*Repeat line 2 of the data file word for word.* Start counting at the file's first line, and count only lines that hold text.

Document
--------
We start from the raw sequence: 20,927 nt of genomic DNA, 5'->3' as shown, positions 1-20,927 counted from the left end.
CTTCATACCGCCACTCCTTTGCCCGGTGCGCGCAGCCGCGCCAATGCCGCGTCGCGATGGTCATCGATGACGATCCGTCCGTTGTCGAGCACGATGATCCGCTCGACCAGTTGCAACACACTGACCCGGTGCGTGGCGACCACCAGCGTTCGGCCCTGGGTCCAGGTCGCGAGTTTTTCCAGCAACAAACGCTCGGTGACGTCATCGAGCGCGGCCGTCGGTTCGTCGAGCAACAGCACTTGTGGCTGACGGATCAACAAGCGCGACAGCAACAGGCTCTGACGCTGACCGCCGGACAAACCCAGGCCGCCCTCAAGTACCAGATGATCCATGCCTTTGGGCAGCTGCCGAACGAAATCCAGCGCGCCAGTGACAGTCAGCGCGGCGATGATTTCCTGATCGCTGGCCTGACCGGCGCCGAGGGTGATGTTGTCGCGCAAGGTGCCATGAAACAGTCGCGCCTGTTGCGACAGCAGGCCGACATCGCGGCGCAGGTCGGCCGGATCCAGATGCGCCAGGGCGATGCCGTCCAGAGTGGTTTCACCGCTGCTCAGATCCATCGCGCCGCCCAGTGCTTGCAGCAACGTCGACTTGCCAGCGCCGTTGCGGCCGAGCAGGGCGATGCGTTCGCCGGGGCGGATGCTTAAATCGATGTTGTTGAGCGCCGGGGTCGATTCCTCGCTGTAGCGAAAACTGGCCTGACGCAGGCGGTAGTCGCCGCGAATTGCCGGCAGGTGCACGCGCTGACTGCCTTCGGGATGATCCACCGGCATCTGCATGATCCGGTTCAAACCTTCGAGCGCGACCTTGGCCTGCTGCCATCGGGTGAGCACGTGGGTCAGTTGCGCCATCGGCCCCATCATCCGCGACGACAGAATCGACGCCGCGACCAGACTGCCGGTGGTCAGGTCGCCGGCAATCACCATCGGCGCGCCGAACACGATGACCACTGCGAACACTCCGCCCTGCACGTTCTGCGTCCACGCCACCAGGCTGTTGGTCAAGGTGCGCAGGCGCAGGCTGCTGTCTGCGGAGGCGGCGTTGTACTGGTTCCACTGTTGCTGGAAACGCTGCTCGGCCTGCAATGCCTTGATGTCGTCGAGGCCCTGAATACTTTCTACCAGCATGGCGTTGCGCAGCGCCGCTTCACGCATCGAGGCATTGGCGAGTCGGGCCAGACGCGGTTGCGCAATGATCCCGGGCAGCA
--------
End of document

CTTCATACCGCCACTCCTTTGCCCGGTGCGCGCAGCCGCGCCAATGCCGCGTCGCGATGGTCATCGATGACGATCCGTCCGTTGTCGAGCACGATGATCCGCTCGACCAGTTGCAACACACTGACCCGGTGCGTGGCGACCACCAGCGTTCGGCCCTGGGTCCAGGTCGCGAGTTTTTCCAGCAACAAACGCTCGGTGACGTCATCGAGCGCGGCCGTCGGTTCGTCGAGCAACAGCACTTGTGGCTGACGGATCAACAAGCGCGACAGCAACAGGCTCTGACGCTGACCGCCGGACAAACCCAGGCCGCCCTCAAGTACCAGATGATCCATGCCTTTGGGCAGCTGCCGAACGAAATCCAGCGCGCCAGTGACAGTCAGCGCGGCGATGATTTCCTGATCGCTGGCCTGACCGGCGCCGAGGGTGATGTTGTCGCGCAAGGTGCCATGAAACAGTCGCGCCTGTTGCGACAGCAGGCCGACATCGCGGCGCAGGTCGGCCGGATCCAGATGCGCCAGGGCGATGCCGTCCAGAGTGGTTTCACCGCTGCTCAGATCCATCGCGCCGCCCAGTGCTTGCAGCAACGTCGACTTGCCAGCGCCGTTGCGGCCGAGCAGGGCGATGCGTTCGCCGGGGCGGATGCTTAAATCGATGTTGTTGAGCGCCGGGGTCGATTCCTCGCTGTAGCGAAAACTGGCCTGACGCAGGCGGTAGTCGCCGCGAATTGCCGGCAGGTGCACGCGCTGACTGCCTTCGGGATGATCCACCGGCATCTGCATGATCCGGTTCAAACCTTCGAGCGCGACCTTGGCCTGCTGCCATCGGGTGAGCACGTGGGTCAGTTGCGCCATCGGCCCCATCATCCGCGACGACAGAATCGACGCCGCGACCAGACTGCCGGTGGTCAGGTCGCCGGCAATCACCATCGGCGCGCCGAACACGATGACCACTGCGAACACTCCGCCCTGCACGTTCTGCGTCCACGCCACCAGGCTGTTGGTCAAGGTGCGCAGGCGCAGGCTGCTGTCTGCGGAGGCGGCGTTGTACTGGTTCCACTGTTGCTGGAAACGCTGCTCGGCCTGCAATGCCTTGATGTCGTCGAGGCCCTGAATACTTTCTACCAGCATGGCGTTGCGCAGCGCCGCTTCACGCATCGAGGCATTGGCGAGTCGGGCCAGACGCGGTTGCGCAATGATCCCGGGCAGCA